The sloop Highland Lassie is loading oak for Deseronto.

A large raft of timber left Cataraqui Bay this morning for Quebec.

The schooners Anna M. Foster and B.W. Folger are loading tamarack ties for Oswego at 3 7/8 cents per tie.

The schooner Garden Island is reported to have arrived at London, Eng., yesterday. She was just four weeks in making the trip thither from Montreal.

The barges Ayr, Cameron, and Craig are at Allanburg, in the new canal, loading square timber from a raft. This is the first entrance into the new canal.

The regatta at Clayton occurs on the 12th inst. In the yacht race the following prizes are offered: First $50; second $25; third $10; 15 per cent; rebate of the winning crafts. Will Kingston boats compete?

On the arrival of the Bronson at Charity Shoal yesterday it was found that the schooner Nevada had been pounding on the rocks, had in fact scraped over them for 200 yards. The Nevada had her entire sails set to assist her in laying easy. There was a heavy sea rolling at the time. The captain thought that the vessel was leaking. The Nevada on being released at once started for Charlotte.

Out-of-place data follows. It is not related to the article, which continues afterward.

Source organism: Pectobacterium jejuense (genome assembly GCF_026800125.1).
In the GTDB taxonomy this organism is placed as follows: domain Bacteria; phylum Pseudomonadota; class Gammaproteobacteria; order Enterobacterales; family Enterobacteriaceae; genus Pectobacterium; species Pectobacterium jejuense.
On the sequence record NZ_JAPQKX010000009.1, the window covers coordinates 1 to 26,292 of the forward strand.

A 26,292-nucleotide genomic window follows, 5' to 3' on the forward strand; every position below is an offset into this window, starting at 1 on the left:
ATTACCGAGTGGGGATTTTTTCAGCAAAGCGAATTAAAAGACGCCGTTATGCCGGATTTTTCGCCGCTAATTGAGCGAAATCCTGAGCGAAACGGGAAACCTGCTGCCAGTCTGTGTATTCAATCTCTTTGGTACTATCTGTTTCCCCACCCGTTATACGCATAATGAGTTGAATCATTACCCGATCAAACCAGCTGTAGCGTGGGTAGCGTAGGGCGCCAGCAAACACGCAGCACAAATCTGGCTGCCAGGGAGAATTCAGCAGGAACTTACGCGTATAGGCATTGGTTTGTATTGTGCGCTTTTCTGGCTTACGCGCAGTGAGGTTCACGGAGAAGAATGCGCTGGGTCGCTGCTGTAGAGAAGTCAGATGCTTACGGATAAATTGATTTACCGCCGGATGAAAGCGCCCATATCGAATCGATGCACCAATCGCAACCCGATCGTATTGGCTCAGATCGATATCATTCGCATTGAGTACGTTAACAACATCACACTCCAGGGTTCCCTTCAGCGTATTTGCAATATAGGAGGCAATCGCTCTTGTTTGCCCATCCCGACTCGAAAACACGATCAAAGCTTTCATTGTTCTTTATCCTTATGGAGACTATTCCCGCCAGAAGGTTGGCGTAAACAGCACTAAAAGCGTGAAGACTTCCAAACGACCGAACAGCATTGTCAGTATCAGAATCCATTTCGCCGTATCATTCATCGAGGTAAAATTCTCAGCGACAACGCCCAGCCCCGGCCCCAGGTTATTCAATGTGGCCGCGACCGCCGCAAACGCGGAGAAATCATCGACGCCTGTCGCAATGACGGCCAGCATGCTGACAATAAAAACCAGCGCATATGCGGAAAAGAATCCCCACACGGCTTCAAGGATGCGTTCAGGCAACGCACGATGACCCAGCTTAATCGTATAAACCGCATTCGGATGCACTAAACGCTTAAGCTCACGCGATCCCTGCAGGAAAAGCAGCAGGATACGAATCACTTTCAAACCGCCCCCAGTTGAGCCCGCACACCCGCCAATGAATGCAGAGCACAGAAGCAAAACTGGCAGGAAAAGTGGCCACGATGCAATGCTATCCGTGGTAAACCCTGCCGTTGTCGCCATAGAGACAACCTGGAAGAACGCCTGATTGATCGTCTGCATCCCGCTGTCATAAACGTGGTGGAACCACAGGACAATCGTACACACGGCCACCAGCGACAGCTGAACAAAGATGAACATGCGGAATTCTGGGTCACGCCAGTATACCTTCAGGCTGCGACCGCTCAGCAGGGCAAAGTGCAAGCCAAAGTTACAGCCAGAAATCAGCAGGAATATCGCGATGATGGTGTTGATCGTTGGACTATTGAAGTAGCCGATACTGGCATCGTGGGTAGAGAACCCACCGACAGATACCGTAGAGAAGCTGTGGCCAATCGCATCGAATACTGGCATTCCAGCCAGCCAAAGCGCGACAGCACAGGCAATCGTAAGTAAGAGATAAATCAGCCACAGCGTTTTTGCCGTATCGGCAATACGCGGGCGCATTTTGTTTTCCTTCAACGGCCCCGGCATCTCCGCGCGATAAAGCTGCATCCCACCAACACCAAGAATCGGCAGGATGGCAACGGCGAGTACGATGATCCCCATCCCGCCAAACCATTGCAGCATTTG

Str. Magnet, Prescott, pass. and fgt.

Str. Passport, Hamilton, pass. and fgt.

Str. Corinthian, Montreal, pass. and fgt.

Prop. D.R. Vanallan, Chicago, 108 walnut logs.

Prop. City of Montreal, Toronto, 14,000 wheat.

Prop. Persia, St. Catharines, pass. and fgt.

Tug Glide, Montreal, 6 barges.

Prop. Lake Michigan, Toledo, lightened 4,100 wheat.

Schr. Fabiola, Toronto, 2,435 wheat.

Prop. Shickluna, Chicago, lightened 3,600 corn.


Tug Bronson, two barges, 20,000 grain, 108 walnut logs.

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Aug. 3, 1881
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Rick Neilson
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Public domain: Copyright has expired according to the applicable Canadian or American laws. No restrictions on use.
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British Whig (Kingston, ON), Aug. 3, 1881